There was a moment a couple of weeks ago when I became extremely angry at mindfulness. Extreme stress had taken an emotional and physical toll on my body in a way that I hadn’t experienced before, alarming all the health-care professionals in my life, which in turn alarmed me. At first, I was concerned, scared and confused. Then I got angry! I heard myself say sarcastically, “Well I’m glad I spent all these years in a mindfulness, yoga and meditation practice. Look where that got me!” Then I laughed at my venomous response to fear, and at the absurdity (and the truth) of those words.
I’ve had a very steady and intentional mindfulness practice for over twenty-five years. I started it years ago when I needed to change the way I was dealing with tremendous stress and hopelessness. I had two very young children at the time and needed to find a way to stay present when all I wanted to do was run away physically, emotionally, and mentally. Twenty-five years ago, mindfulness was not mainstream, but that didn’t matter to me. I quietly sought out teachers, read books, and practiced what I learned. It became a way of life for me and I found in the silence of my struggle it kept me steady and fairly calm.
It isn’t lost on me that I found myself weary and angry the other day towards the very thing that helped me find solace all those years ago. Sometimes fear will do that.
Over the years as I’ve learned to live and find ways to manage the symptoms of complex PTSD, I found an important part of my healing was learning to live mindfully with intention. At times managing symptoms while living mindfully felt incongruent; a paradox. I wondered if my desire to live a life that was mindful and felt meaningful to me would always be shadowed by how I have to cope day-to-day with my PTSD? Could I find a middle ground? To my surprise, I could find a middle ground and I felt like I was able to carve out a purposeful life that I lived with intention.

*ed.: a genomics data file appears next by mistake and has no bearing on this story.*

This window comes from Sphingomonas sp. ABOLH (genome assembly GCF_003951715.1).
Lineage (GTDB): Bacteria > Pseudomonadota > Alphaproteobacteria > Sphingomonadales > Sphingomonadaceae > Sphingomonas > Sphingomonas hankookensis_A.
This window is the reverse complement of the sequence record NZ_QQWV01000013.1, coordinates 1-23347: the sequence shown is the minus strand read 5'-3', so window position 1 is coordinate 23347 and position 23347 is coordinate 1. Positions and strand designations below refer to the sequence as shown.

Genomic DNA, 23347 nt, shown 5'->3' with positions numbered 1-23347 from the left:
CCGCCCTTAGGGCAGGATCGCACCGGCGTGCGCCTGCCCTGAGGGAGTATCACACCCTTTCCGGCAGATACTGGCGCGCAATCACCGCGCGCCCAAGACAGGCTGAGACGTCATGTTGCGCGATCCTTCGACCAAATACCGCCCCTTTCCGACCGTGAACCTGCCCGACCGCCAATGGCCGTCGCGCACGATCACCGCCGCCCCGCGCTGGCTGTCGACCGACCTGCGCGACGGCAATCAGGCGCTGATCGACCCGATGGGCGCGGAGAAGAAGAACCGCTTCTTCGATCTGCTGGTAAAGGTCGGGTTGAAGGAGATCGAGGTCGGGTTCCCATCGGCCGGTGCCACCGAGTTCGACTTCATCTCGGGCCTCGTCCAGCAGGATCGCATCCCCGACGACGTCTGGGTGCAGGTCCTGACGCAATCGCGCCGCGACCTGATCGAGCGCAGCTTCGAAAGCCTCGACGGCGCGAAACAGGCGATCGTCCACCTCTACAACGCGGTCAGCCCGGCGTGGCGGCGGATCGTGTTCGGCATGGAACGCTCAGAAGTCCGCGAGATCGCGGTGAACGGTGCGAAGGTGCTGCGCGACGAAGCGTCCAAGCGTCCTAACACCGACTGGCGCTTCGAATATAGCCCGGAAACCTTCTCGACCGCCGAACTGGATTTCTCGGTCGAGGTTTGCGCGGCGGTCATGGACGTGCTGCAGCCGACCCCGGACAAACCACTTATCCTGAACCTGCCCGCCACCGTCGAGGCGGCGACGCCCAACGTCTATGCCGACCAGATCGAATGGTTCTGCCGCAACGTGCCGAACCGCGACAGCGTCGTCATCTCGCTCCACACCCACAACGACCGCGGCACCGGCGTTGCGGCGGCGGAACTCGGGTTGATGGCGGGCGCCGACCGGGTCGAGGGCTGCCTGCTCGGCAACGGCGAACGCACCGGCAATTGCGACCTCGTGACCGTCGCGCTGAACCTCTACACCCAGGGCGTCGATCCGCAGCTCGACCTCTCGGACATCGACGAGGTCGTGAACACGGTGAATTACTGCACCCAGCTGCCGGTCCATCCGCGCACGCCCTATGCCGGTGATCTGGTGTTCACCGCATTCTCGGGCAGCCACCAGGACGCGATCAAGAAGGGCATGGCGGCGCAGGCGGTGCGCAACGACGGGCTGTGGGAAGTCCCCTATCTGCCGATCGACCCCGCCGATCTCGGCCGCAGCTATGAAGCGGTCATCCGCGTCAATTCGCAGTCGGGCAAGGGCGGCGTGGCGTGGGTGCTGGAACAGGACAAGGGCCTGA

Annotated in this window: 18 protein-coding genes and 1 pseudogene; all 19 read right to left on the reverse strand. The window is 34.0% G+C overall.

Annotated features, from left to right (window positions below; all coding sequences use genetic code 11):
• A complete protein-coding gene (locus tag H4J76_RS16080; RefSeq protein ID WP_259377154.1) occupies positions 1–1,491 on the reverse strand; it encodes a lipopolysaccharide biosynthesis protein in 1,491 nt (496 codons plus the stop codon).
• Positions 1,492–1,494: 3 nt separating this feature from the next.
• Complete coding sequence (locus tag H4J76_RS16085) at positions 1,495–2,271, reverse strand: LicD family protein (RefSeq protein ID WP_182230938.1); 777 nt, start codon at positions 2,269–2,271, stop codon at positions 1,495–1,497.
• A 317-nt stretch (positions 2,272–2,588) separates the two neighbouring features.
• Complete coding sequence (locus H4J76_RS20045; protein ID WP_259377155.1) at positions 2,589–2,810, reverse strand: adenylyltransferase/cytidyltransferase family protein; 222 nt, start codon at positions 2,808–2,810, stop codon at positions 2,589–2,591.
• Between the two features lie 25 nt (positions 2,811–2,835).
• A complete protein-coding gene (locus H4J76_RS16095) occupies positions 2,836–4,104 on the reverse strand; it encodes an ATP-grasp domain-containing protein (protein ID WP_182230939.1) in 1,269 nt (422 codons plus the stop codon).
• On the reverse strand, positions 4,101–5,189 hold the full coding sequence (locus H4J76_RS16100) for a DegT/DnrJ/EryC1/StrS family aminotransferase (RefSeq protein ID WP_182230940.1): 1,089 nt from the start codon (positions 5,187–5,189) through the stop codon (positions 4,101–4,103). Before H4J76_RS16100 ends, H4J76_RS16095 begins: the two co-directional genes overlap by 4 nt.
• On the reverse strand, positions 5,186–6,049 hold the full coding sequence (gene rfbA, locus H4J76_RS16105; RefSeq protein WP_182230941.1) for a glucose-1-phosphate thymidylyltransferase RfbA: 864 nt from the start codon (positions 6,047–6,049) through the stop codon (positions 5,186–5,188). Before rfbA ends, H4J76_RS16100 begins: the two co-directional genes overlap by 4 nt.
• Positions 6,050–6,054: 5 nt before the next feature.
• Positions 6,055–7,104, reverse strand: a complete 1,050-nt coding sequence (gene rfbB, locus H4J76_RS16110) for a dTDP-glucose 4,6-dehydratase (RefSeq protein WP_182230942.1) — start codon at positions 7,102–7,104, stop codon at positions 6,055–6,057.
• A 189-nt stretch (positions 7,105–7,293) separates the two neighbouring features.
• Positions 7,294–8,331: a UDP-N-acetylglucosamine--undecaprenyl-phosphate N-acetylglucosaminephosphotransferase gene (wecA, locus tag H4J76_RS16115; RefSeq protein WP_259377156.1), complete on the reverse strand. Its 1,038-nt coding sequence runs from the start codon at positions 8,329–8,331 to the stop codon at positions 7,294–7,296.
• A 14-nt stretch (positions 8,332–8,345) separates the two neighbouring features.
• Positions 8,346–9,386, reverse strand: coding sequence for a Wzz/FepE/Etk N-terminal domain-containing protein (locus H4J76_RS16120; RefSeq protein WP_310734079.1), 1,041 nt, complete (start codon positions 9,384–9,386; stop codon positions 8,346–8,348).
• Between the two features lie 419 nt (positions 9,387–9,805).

Then I experienced what chronic, and pervasive stress can do to one’s health. It was more than just the platitude that stress does terrible things to your body. I am in the throes of living what unrelenting stress has done to my body. Some of it has resolved, but there is still some lingering damage. As I sit in silence and let the thoughts come, I realize that if I had not been practicing all these years, that I may not be here today, or I may be curled up in a corner rocking. I am both on the mend physically, and I’m definitely not in the corner.
I try to honor being awake. The connectedness we have to all things, the impermanence of the moments both perfect and non-perfect, the beauty, the wonder, and the power of being present. I believe that sometimes I will grow weary and tired, and maybe I’ll misdirect my fear towards the very thing that is helping me heal. Perhaps that is also part of the practice of mindfulness.
Thank you for reading my books: If I Could Tell You How It Feels, and Untangled, A Story of Resilience, Courage, and Triumph